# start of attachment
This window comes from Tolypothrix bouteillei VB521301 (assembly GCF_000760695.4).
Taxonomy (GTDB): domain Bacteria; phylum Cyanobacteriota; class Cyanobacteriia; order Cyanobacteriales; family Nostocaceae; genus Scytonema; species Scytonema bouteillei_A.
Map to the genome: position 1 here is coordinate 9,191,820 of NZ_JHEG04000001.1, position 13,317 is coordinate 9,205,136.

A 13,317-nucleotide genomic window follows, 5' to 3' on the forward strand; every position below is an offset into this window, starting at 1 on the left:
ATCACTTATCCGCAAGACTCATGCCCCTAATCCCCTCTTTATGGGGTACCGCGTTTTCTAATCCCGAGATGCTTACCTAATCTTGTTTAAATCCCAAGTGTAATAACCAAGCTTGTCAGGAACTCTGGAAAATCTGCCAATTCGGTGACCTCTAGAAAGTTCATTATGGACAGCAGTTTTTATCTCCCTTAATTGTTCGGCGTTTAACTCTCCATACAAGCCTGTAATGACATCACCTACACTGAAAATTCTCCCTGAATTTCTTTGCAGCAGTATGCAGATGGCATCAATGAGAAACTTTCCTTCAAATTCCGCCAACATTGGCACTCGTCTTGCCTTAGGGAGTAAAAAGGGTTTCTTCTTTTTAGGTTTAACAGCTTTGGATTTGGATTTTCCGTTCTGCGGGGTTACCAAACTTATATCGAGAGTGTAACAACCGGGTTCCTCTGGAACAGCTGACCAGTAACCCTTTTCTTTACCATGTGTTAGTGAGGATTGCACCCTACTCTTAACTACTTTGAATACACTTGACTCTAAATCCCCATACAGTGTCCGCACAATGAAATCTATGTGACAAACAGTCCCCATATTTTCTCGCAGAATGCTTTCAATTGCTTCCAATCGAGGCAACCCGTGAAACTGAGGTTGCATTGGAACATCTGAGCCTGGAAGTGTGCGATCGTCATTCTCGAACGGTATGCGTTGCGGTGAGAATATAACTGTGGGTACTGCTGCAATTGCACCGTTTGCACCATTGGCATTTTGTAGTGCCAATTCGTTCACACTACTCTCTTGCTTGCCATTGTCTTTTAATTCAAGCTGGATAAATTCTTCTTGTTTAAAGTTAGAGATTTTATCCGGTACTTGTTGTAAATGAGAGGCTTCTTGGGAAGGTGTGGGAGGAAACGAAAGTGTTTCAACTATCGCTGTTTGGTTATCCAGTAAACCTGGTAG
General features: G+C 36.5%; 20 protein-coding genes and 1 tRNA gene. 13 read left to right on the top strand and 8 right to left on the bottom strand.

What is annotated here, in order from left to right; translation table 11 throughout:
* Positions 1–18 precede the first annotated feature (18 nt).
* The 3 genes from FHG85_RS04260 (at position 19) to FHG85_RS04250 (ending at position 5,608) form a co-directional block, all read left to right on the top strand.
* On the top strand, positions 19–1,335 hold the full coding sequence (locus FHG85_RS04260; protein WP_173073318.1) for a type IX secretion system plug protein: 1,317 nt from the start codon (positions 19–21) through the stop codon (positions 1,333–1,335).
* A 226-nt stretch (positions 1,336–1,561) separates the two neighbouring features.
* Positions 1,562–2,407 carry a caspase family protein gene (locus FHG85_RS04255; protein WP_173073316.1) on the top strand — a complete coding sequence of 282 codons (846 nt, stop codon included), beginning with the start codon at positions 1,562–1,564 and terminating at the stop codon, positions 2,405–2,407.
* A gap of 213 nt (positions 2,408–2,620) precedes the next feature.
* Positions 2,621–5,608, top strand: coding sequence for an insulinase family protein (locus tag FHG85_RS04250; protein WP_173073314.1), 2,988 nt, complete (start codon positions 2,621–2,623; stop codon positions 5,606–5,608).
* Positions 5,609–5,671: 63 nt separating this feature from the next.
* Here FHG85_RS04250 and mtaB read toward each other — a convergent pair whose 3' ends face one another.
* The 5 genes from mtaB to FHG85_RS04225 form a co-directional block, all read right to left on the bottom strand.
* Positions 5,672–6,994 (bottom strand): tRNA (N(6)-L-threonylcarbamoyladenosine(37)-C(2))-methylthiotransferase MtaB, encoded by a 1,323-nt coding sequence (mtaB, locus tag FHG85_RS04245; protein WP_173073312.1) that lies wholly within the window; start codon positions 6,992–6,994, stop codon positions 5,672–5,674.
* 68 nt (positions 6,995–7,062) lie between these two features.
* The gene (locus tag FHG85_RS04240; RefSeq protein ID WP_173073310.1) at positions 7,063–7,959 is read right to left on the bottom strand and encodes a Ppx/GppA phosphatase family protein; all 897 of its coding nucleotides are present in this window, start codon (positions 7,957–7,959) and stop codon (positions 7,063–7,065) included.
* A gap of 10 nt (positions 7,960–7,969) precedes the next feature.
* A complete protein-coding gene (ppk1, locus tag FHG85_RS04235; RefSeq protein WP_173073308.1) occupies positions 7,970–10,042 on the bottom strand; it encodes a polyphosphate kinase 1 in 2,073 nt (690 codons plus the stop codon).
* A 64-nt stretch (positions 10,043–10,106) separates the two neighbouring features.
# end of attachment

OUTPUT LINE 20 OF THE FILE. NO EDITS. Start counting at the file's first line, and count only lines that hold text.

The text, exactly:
* The gene (locus tag FHG85_RS04240; RefSeq protein ID WP_173073310.1) at positions 7,063–7,959 is read right to left on the bottom strand and encodes a Ppx/GppA phosphatase family protein; all 897 of its coding nucleotides are present in this window, start codon (positions 7,957–7,959) and stop codon (positions 7,063–7,065) included.